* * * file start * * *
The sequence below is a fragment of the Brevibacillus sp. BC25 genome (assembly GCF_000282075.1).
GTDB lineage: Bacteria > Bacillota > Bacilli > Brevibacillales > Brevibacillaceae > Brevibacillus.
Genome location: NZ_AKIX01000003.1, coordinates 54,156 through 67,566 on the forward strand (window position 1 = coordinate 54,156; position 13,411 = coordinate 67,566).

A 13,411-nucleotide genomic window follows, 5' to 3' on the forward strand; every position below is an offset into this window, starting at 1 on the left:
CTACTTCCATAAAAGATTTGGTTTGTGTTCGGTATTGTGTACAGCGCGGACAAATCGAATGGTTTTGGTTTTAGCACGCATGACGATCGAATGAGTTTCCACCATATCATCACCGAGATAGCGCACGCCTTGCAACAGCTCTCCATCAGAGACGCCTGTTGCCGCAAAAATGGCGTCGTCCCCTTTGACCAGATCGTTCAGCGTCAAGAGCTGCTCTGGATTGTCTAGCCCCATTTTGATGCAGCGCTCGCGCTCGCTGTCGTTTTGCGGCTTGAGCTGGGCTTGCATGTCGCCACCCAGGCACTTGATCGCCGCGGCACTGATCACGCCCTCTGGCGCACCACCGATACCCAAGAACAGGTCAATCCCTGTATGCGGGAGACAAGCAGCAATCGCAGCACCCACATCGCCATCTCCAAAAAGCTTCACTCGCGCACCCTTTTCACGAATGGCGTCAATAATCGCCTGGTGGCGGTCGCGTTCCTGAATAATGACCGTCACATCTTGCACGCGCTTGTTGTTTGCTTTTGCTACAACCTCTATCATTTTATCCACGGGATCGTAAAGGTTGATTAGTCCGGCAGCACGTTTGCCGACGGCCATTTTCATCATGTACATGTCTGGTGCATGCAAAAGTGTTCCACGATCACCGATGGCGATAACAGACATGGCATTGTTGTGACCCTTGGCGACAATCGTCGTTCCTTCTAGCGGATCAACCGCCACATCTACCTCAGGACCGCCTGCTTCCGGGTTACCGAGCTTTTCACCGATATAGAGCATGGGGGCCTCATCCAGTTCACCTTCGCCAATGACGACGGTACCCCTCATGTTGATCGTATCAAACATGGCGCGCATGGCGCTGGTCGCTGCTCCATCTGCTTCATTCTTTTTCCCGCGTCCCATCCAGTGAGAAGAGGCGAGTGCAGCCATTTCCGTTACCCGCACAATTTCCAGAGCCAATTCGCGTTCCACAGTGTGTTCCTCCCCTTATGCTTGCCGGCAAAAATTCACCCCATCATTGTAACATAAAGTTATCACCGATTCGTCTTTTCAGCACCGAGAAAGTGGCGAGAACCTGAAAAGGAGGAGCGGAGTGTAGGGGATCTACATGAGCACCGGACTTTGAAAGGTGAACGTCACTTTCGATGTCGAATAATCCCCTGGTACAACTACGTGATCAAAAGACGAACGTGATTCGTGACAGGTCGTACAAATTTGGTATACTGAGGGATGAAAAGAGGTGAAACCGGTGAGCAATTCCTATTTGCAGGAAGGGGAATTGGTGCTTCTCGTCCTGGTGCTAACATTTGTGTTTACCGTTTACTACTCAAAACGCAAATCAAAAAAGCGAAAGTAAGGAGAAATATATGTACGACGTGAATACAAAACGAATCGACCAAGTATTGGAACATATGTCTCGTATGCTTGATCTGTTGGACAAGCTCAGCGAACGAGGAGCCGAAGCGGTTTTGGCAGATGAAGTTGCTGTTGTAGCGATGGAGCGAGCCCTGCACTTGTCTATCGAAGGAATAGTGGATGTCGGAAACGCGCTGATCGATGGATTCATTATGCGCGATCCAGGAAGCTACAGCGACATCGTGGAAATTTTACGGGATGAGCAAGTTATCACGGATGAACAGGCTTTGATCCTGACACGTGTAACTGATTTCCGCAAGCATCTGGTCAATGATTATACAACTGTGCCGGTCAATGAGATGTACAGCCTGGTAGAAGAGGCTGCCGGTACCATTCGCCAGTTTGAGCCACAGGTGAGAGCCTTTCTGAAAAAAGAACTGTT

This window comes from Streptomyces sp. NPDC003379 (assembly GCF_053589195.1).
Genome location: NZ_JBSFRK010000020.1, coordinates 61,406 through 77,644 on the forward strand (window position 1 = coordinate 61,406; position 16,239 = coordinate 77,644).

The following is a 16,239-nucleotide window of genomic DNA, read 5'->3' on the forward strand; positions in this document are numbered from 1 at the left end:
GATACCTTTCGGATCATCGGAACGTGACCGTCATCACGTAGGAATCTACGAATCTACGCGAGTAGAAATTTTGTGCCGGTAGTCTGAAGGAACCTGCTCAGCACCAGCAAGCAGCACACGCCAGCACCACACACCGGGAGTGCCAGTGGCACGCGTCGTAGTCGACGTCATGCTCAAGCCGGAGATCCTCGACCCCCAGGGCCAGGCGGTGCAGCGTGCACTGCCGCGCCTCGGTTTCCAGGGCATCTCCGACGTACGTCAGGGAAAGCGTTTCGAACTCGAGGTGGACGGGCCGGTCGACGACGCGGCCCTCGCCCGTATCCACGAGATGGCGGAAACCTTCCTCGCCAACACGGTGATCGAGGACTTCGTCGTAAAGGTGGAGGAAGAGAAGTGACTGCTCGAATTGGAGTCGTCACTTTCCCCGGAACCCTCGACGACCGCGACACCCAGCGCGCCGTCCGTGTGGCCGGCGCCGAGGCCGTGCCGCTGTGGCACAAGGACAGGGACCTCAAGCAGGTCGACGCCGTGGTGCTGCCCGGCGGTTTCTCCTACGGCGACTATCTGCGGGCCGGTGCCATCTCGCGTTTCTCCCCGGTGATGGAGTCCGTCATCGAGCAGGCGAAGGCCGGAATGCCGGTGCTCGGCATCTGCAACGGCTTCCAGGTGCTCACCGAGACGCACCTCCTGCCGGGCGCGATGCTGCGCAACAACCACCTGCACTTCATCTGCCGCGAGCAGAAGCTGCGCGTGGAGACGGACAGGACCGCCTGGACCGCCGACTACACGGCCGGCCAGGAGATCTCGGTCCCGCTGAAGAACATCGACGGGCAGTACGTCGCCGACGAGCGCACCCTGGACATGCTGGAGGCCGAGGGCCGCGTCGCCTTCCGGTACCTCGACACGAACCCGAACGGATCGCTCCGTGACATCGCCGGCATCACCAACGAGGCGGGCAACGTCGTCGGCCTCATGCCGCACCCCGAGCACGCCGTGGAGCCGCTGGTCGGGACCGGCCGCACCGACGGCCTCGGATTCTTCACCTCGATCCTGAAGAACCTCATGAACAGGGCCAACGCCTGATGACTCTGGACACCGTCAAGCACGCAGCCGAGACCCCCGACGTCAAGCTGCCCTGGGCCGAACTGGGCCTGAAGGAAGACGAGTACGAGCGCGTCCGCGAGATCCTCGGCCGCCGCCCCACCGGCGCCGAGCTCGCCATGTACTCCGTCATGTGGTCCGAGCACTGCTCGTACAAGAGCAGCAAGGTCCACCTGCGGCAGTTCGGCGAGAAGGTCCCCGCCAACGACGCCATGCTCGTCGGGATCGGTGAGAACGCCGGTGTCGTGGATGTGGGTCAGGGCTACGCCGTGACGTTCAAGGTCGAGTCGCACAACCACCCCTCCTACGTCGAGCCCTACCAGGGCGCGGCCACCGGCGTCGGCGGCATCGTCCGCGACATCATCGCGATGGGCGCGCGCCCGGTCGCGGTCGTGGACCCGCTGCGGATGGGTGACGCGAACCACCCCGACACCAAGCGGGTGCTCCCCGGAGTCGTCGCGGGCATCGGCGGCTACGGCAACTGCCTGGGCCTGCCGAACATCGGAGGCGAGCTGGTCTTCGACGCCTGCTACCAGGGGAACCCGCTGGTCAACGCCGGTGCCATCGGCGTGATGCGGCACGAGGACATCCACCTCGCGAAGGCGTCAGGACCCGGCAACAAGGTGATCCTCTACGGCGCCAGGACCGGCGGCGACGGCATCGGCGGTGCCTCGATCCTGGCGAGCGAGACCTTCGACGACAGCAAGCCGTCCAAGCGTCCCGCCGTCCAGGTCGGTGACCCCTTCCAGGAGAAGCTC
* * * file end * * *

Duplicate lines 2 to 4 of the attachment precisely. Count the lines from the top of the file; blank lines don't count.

GTDB lineage: Bacteria > Bacillota > Bacilli > Brevibacillales > Brevibacillaceae > Brevibacillus.
Genome location: NZ_AKIX01000003.1, coordinates 54,156 through 67,566 on the forward strand (window position 1 = coordinate 54,156; position 13,411 = coordinate 67,566).

A 13,411-nucleotide genomic window follows, 5' to 3' on the forward strand; every position below is an offset into this window, starting at 1 on the left: